Posted on March 13, 2018 by staff

Healthtech platform aiming to put diabetes in ‘remission’


OurPath’s healthtech platform can help users make lifestyle changes which can prevent diabetes, says account manager Michael Whitman.

The company uses a mix of technology, including an app, smart scales and activity tracker, combined with human mentors to create a bespoke three-month programme designed to help people lose weight and make lasting lifestyle changes.

It has just completed a trial in North West London with 200 people living with type 2 diabetes and saw on average a seven per cent reduction in total bodyweight.

“We also saw physical activity increased in 20 per cent of people,” Whitman told BusinessCloud. “We saw some patients lose over 10kg and come off their diabetes medication, which is exciting.

“Putting diabetes into remission is a huge thing, especially because of a trial that’s come out from the University of Newcastle saying it is possible with calorie restriction, so it’s something to really strive for and something we’ll be trying to make the most of in future.”

For the most part though the company – which was included in BusinessCloud’s recent Health Tech Pioneers list – is focusing on prevention.

“We started the programme because Chris [Edson]’s dad was diagnosed with being at risk of diabetes,” said Whitman.

“We wanted to help him out and he went on the programme and lost over 10kg – he was one of the first participants.”

Launched in 2016, the company was born when Edson and his co-founder Mike Gibbs were working for a healthcare consultancy.

They saw the crippling effect lifestyle diseases were having on the NHS and how unsustainable the current treatment model was going to be without a bigger focus on prevention.

“They saw that almost 100 per cent of the NHS diabetes budget was spent on drugs and the treatment of complications whereas less than five per cent was spent on preventative measures,” said Whitman.

“Lifestyle diseases are entirely preventative with the right support. Prevention has always been the goal for the NHS but do they have the time and tools?

“The tech coming through has given them those tools and a practical, scalable option to reach the sheer numbers of people at risk to help them improve their lifestyle in the long term.”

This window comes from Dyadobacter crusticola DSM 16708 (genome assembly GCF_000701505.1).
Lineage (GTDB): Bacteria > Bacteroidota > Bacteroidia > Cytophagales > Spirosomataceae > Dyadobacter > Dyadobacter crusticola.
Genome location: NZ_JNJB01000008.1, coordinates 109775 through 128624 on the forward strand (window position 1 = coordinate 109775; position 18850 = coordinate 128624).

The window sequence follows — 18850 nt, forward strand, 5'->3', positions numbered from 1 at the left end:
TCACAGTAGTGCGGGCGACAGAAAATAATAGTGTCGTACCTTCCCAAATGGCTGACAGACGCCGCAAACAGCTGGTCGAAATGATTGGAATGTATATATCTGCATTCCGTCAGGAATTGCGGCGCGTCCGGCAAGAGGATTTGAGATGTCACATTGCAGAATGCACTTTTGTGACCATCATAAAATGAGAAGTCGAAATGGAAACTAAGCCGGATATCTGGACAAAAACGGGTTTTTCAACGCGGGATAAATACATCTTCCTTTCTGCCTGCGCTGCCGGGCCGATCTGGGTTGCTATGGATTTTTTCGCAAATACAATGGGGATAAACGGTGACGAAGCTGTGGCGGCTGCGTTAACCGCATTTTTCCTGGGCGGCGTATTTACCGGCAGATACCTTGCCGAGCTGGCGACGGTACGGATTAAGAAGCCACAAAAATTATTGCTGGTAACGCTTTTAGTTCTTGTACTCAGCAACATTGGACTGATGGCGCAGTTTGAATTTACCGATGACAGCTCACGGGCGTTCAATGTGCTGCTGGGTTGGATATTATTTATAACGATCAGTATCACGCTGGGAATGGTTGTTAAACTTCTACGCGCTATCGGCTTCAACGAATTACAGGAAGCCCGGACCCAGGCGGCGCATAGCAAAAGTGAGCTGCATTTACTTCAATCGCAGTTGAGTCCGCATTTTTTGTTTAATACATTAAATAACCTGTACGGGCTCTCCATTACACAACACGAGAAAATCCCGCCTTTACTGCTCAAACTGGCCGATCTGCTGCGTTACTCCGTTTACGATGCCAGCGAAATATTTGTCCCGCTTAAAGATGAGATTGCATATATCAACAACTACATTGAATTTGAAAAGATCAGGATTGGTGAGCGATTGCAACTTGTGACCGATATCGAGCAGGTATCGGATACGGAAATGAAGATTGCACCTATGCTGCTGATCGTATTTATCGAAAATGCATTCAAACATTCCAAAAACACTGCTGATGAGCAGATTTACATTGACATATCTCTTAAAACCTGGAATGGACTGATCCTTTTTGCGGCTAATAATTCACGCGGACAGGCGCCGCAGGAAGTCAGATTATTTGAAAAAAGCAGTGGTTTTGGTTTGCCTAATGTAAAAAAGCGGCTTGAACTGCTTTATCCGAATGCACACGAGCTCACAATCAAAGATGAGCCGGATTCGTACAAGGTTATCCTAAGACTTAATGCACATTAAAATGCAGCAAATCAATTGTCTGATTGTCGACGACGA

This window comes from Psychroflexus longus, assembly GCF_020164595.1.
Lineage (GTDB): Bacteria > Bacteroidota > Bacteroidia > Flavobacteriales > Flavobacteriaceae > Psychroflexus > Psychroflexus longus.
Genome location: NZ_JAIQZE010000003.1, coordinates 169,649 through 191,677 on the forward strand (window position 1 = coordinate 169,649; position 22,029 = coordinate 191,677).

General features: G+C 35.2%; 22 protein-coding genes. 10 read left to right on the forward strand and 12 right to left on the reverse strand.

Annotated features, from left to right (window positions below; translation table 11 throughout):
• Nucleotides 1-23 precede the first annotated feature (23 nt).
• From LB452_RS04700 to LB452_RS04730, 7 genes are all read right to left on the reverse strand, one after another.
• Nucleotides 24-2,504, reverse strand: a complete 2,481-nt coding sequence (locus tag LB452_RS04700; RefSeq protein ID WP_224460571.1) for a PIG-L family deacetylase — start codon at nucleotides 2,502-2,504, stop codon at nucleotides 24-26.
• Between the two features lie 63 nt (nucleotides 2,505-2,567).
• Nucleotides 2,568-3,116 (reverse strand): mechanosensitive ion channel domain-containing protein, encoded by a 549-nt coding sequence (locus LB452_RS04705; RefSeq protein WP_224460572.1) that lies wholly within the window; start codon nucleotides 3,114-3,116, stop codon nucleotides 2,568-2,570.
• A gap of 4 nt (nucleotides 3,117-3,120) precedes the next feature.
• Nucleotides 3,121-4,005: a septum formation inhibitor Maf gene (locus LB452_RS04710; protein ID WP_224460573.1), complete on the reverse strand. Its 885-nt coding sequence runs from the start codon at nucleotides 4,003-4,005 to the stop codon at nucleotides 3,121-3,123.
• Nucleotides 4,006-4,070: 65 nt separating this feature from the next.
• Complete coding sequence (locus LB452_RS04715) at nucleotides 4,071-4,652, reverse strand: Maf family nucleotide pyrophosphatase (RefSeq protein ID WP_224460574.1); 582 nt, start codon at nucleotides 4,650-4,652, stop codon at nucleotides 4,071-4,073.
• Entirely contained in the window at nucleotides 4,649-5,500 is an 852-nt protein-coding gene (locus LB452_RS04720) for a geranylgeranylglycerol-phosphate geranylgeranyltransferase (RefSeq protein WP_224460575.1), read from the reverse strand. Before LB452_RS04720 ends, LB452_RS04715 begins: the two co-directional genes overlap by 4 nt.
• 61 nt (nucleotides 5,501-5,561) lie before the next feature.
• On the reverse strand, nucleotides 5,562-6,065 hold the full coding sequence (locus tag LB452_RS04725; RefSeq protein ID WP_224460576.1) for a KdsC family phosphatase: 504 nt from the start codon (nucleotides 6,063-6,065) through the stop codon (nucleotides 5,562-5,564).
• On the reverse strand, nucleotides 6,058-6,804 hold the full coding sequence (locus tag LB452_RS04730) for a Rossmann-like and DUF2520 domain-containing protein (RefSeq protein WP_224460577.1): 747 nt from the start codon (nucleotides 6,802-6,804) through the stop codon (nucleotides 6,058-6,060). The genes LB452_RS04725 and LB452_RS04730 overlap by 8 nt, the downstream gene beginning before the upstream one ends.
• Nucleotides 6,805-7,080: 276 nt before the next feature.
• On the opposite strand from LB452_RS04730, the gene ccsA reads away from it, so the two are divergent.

The company’s blend of tech and human support is vital, says Whitman, who believes that the results the programme achieves wouldn’t be possible without both together.

“Healthcare has the biggest opportunity to allow for disruptive innovation as long as the market is there for it to grow,” he said.

“The NHS is changing and the way people interact with everything is evolving and healthcare is no different.

“NHS digital and all its digital assets, especially our inclusion in NHS Diabetes Prevention Programme as a digital alternative, suggests they’re really embracing it and allowing the market to flourish.”

When users sign up to the programme – which is £60 per month for three months – they receive individualised, personal support after taking a quiz which assesses their core motivators.

“We find out whether it’s because they want to improve their energy, they feel out of control, they’re worried about their health, they want to look better,” said Whitman.

“They’re all different motivators and all have a huge impact on how people will do and what their goal should be.”

The quiz also asks about challenges – such as restricting calories or sorting through conflicting information – and triggers such as stress and social events.

Having a longer-term view that users can take away for a healthier lifestyle is an important motivator for the team, and Whitman insists the programme is not the same as a fad diet.

“We don’t see it as the programme ends after three months – users can subscribe to our ‘sustain’ programme and the tech is theirs to keep,” he said.

“The idea is we teach new behaviours and you embed them in your daily life, then even after you’ve finished you can go it alone and continue living life in that way.”

His final tip for anyone who wants to have a healthier lifestyle is to cut out processed foods.

“Eat real food and cook your own meals,” he said.

“It’s the biggest thing we see in our core programme. On average we see 3-5kg weight loss in the first three weeks usually solely based on the fact people are cutting out processed foods.”